What are the symptoms of hearing loss?
- Trouble detecting soft or high-pitched sounds is often the first sign that stereocilia —the delicate hair cells that convert sound waves into electrical signals within the ear—have been damaged. Children’s voices are an example of high-pitched voices.
- You frequently ask others to repeat what they have said. This may be especially happening when speaking to others over the phone or on Zoom.
- Speech sounds muffled or unclear, or it seems like more people “mumble”
- Tinnitus, ringing in the ears or noises heard in the ears that aren’t present, are other early symptoms of hearing loss.
- Dizziness or vertigo.
- You have trouble following conversations where there is background noise, such as restaurants.
- Needing to turn up the volume of the television or use captions
- Fatigue, especially after long periods of listening.
- Withdrawal from conversations or avoidance of situations where you know you will struggle to hear clearly.
Health problems associated with hearing loss:
Hearing loss is frustrating for those that have it and their families, but new research finds that untreated hearing loss may lead to an increased risk of having other health problems as well.
Double the risk of dementia. Recent research from Johns Hopkins reveals that decreased hearing is linked with dementia. In a study that tracked 639 adults for nearly 12 years, Johns Hopkins expert Frank Lim M.D and his colleagues found that mild hearing loss doubled dementia risk. Moderate loss tripled risk, and people with a severe hearing impairment were five times more likely to develop dementia. “Brain scans show us that hearing loss may contribute to a faster rate of atrophy in the brain,” Lin says. Over many years, people with hearing loss may become more withdrawn. This social isolation can lead to atrophy of the brain, which may also contribute to dementia.
Walking problems and increased fall-risk. When walking or moving, your ears pick up subtle cues that help with balance. Hearing loss mutes these important soft sounding signals. Impaired hearing makes your brain work harder in order to process sound. This subconscious brain function multitasking may affect some of the mental processing needed to walk safely.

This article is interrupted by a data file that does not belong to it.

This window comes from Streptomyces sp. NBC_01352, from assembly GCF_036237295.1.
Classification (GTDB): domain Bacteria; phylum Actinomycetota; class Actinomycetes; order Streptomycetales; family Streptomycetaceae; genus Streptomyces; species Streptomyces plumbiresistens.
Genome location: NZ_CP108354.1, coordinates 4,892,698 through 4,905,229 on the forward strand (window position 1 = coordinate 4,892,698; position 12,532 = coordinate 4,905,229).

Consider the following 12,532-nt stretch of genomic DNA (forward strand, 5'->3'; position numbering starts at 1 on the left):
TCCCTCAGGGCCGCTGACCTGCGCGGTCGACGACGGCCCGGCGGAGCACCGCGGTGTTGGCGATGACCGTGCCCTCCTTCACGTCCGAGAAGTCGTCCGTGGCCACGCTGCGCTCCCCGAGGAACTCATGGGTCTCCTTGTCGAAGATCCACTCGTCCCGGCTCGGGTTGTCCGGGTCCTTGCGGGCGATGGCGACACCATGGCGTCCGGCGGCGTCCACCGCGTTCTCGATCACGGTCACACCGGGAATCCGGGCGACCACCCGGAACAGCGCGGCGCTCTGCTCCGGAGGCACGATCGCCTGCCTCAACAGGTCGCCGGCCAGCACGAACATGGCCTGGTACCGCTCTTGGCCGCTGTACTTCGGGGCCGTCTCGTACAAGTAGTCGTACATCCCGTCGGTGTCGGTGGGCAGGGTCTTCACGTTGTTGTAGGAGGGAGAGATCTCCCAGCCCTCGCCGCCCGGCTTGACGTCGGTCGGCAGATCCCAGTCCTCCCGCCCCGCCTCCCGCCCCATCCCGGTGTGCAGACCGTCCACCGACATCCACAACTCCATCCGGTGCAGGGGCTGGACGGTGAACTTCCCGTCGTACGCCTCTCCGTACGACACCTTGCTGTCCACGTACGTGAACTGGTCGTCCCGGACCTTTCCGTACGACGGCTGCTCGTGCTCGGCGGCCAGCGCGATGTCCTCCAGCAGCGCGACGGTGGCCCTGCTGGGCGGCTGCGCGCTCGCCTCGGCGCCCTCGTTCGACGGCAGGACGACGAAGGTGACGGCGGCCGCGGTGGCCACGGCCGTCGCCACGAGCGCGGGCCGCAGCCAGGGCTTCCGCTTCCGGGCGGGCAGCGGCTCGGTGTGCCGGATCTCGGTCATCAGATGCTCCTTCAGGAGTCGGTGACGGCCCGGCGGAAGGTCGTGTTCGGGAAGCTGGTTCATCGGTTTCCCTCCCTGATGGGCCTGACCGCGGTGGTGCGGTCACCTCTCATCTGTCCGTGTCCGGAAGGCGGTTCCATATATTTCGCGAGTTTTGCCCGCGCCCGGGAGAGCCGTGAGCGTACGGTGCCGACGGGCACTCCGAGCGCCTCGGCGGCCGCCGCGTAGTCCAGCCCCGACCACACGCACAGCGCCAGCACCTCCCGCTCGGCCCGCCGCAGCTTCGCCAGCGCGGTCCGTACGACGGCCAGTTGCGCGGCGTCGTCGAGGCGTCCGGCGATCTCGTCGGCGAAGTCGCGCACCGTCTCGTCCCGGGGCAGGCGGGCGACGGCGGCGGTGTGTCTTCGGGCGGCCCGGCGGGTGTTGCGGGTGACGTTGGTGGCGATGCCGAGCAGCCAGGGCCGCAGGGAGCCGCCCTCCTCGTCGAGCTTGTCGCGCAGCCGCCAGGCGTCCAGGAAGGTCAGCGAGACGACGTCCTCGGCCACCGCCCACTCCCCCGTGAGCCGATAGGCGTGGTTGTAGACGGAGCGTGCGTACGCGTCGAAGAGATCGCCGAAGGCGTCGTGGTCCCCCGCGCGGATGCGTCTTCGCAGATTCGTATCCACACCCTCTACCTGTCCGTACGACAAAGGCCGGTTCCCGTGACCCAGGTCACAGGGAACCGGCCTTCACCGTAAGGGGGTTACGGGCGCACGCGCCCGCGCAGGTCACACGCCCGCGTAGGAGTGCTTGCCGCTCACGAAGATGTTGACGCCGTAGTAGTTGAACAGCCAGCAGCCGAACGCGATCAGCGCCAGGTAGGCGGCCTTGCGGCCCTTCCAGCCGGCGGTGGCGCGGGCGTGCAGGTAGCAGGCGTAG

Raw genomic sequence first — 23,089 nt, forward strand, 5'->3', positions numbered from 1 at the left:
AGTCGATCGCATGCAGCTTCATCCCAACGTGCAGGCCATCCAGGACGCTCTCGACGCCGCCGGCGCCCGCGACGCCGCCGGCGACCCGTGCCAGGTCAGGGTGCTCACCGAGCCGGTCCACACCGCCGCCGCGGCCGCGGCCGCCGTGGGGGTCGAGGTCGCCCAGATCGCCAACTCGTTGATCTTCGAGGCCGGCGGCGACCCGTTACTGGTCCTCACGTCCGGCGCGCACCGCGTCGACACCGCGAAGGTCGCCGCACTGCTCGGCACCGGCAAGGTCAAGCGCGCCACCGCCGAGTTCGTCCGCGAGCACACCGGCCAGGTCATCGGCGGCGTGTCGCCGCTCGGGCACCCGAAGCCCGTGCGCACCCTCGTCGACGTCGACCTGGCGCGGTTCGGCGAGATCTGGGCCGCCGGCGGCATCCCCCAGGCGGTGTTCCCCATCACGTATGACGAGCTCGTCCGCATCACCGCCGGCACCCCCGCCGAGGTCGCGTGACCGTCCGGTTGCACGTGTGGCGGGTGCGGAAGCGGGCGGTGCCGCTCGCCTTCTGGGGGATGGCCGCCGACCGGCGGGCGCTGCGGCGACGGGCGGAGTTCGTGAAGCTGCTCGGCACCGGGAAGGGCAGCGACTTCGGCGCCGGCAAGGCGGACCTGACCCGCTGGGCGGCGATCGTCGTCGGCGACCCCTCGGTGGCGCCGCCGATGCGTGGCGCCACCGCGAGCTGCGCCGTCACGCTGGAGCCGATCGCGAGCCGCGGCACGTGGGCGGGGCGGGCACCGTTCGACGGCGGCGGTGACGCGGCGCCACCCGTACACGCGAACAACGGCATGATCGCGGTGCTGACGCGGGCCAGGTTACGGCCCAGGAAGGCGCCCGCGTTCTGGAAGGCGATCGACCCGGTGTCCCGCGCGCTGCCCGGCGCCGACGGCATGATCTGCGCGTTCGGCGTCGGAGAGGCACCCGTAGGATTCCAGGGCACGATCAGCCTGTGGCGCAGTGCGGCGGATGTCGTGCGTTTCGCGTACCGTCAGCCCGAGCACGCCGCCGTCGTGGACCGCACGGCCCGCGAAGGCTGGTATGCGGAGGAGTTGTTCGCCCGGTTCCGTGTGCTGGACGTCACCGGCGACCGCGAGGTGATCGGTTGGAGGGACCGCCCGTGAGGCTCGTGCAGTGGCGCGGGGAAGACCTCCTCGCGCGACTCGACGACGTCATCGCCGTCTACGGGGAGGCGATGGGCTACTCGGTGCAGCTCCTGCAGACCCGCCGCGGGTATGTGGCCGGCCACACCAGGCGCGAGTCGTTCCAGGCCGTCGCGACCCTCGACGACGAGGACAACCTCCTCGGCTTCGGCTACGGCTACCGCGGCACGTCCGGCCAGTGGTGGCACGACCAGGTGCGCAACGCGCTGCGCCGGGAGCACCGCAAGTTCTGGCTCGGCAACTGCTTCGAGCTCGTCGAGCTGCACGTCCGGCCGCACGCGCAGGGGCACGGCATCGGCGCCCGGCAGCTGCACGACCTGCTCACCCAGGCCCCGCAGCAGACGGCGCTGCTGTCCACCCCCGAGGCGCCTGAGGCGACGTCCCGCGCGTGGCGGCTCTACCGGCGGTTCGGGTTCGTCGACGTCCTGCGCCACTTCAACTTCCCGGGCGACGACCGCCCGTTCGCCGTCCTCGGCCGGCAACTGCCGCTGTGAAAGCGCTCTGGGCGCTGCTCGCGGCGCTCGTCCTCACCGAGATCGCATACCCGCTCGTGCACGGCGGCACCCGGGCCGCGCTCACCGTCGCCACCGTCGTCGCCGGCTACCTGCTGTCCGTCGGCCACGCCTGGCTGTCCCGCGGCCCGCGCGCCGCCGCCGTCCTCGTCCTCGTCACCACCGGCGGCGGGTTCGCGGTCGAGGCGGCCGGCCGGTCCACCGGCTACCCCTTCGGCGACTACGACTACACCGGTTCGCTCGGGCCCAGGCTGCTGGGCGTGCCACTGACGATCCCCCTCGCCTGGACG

Diabetes. A recent study published in the International Journal Of Epidemiology evaluated the association between diabetes mellitus and the development of incident hearing loss. In a large cohort study of young and middle-aged men and women, Diabetes mellitus was associated with the development of bilateral hearing loss. These patients have a moderately increased risk of future hearing loss. They noted:
Higher levels of HbA1c, representing higher long-term glucose levels and poor glycemic control, were progressively associated with hearing-loss risk.
The association of diabetes with hearing loss was stronger in younger (<50 years) than in older participants.
Cardiovascular disease. An interesting 2009 study by Friedland and colleagues8 published in Laryngoscope showed that the audiometric patterns—particularly low-frequency (sloping) and flat (strial) losses—were strongly correlated with cardiovascular disease. In fact, the researchers reported that patients with low-frequency hearing loss should be regarded as “at risk” for cardiovascular events, and appropriate medical referrals should be considered. One chart in the study suggests that about 85% of diagnosed strokes were associated with individuals who had flat or low-frequency sloping losses, and the authors posit that this may reflect either a common vascular pathology within the cerebrovascular system or a generalized vascular compromise effecting both hearing and cardiovascular structures.
Depression. Acquired sensorineural hearing loss may increase the risk of subsequent depression. Study results demonstrate that sensorineural hearing loss is an independent risk factor regardless of sex, age, and comorbidities. Moreover, a strong association between hearing loss and subsequent depression among adults of all ages, particularly those aged between 49 and 65 years old.
Hearing impairment often goes unnoticed.
Self-diagnosing a hearing loss is very difficult, as you can’t hear what you’re missing. Hearing loss can be so slow and gradual that you don’t notice the difference from day to day and have no way to compare to what your hearing was once like.
If a loved one has expressed any concerns that you may have a hearing loss or you’ve experienced any of the common symptoms of hearing loss, then we strongly encourage you to schedule a comprehensive audiology exam.